“We’re trying to build something that’s emotional. Like, for lack of a better word, very loving and tied to our surroundings.” He went on, “The basic ethos of the Sweet Dreams Society is that hotels are in the community, the hotel has space, and all the space in the hotel should be used—preferably for good rather than evil.”
Paul laughed as he said this.
It turns out, his tie to the Graduate community is a simple one: he’s been friends with the owner for about twenty years. And so he chose Graduate’s spaces for good because they both shared the idea that a hotel should serve the community it’s in. It was an easy choice to make. Paul’s goal with the Sweet Dreams Society, then, was to serve Graduate communities with spaces that their community members could create in. That is, with a private hotel chain’s private studios, which were often discovered by chance or word-of-mouth.
Logistically, the Graduate makes perfect sense as the home of the Sweet Dreams Society. But in practice, at least in the practice of its marketing and presentation, I’m still unsure what to make of it. I remember, in particular, when Geo told me about friends who had passed by the Graduate without ever knowing he was working in a studio in the back—“You’re telling me you’ve been there? Every day, ten hours a day for the last four months, and we have never been inside?”
The studios are for their communities. Their Graduate communities, specifically. But before anyone else, the keys belong to the artists. I had asked Geo if his time working in the studio felt influenced by Yale, perhaps the most present Graduate New Haven-related community sitting outside those doors. He shook his head no.
“This is my space,” he’d said, looking over his projects and furniture and scraps of rope. He smiled.
I am still unsure of what kind of artist community the Sweet Dreams Society aims to build from the already loose bounds of what makes the Graduate community. What would actually emerge if you combined, into one communal space, all ten of these isolated and far flung studios, the three to four months of personalized work from each artist, and the depth that would come with each of their solo exhibitions?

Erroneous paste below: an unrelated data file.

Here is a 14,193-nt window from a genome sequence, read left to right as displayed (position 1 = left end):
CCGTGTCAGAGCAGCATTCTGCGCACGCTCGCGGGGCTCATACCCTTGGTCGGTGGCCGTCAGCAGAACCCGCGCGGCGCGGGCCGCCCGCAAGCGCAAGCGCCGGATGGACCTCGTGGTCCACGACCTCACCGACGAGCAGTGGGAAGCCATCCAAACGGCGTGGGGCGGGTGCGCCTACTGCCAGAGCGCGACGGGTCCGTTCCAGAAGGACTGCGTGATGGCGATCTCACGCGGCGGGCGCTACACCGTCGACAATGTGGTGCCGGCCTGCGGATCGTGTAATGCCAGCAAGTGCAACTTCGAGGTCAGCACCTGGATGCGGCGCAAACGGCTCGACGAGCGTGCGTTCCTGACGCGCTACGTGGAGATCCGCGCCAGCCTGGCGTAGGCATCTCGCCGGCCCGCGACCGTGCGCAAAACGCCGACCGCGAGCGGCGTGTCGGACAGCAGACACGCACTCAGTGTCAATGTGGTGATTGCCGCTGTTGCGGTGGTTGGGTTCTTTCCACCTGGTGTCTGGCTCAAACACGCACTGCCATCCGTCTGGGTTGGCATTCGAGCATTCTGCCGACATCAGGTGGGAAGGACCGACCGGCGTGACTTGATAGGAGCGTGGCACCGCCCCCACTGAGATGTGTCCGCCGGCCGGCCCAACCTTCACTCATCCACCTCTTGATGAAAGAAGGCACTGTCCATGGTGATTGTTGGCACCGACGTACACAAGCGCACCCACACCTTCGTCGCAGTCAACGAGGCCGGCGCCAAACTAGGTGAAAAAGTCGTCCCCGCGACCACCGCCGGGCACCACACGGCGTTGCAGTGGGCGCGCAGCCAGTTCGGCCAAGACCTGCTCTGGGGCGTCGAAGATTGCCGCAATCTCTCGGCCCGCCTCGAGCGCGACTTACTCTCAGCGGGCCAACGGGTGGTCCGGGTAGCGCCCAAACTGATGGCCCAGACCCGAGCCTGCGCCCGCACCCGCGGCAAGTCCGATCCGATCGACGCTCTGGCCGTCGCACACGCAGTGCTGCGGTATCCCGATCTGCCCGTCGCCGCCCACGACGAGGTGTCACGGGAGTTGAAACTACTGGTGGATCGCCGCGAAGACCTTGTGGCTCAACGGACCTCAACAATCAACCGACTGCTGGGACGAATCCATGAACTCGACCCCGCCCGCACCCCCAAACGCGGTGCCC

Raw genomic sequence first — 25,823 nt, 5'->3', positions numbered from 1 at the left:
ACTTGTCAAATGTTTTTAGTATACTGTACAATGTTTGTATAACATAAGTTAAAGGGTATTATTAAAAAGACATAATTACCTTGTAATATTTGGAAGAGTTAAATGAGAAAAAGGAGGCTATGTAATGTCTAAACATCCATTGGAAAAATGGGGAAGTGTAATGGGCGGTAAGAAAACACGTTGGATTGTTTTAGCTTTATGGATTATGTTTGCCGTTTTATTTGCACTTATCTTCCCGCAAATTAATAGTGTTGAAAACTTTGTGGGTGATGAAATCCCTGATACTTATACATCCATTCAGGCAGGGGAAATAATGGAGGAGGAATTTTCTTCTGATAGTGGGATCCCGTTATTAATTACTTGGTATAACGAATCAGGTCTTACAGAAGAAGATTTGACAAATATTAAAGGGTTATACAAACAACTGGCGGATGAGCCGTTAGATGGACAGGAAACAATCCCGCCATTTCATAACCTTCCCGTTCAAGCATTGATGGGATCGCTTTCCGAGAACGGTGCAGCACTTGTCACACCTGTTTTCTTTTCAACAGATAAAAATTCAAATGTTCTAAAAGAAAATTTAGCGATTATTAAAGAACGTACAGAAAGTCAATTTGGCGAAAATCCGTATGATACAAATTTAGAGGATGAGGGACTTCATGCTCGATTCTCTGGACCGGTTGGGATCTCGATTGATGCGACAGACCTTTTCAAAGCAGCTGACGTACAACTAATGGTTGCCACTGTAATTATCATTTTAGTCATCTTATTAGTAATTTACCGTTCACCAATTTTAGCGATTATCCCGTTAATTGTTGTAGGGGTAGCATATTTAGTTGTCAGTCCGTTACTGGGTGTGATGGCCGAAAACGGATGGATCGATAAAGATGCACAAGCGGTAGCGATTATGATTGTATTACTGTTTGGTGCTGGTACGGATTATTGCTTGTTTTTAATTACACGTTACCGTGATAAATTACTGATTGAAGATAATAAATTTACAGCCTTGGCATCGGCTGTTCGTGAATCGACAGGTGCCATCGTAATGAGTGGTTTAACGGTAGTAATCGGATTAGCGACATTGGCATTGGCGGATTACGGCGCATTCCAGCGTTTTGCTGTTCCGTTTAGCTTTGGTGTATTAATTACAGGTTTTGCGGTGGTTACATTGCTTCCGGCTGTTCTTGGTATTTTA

I don’t doubt that Paul is making an honest effort. I’ve heard from Geo, and three other Sweet Dreams members, what a valuable time their residency has been in terms of their art, having a space of their own, and the validation of working with people at similar stages in their careers.
“We have a lot of interactive fabric between the artists, and we encourage them to get to know each other. I try to put people in the same room, put them on the same call, put them in the same position,” Paul explained to me, “so they know, you know, you’re not the only weirdo in the world.”
Geo held his Sweet Dreams Society solo exhibition on the night of October 15.
Morally Straight was set up in Graduate New Haven’s back room, as well as the inside of his studio. Geo put five works on display: “Untitled,” a series of projected AI-generated scout badges with gay epithets for keywords; another untitled piece, Scout-related archival audio layered over the sounds of the Everglades and a conversation between Geo and a friend; “The Pioneer,” a set of nine by nine foot birch frames centering a piece of embroidery; a set of three Riso prints; and “Die Faggot,” a still-in-progress flag of hand-dyed cotton yarn. His show was deeply personal, an engagement with the homophobia, nationalism, and the “dash of racism” he’s faced as an openly gay Boy Scout, an organization in which he’d spent about fourteen years of his life.
There was a lot going on. The light of the projector, the speaker’s constant music and chatter and birdsong, the sheer size of “The Pioneer” as it seemed to fill up its portion of the studio. And yet it all came together and worked, offering a place more cohesive, more open than the contradictions and liminality of the Graduate Hotel’s broader space. It was the final night in which this room was still officially Geo’s, and he did a good job of making it count. He gave an identity—his identity—to this empty space that DJ White Shadow had envisioned, somehow, as both comfortable yet experimental. There were no more secrets.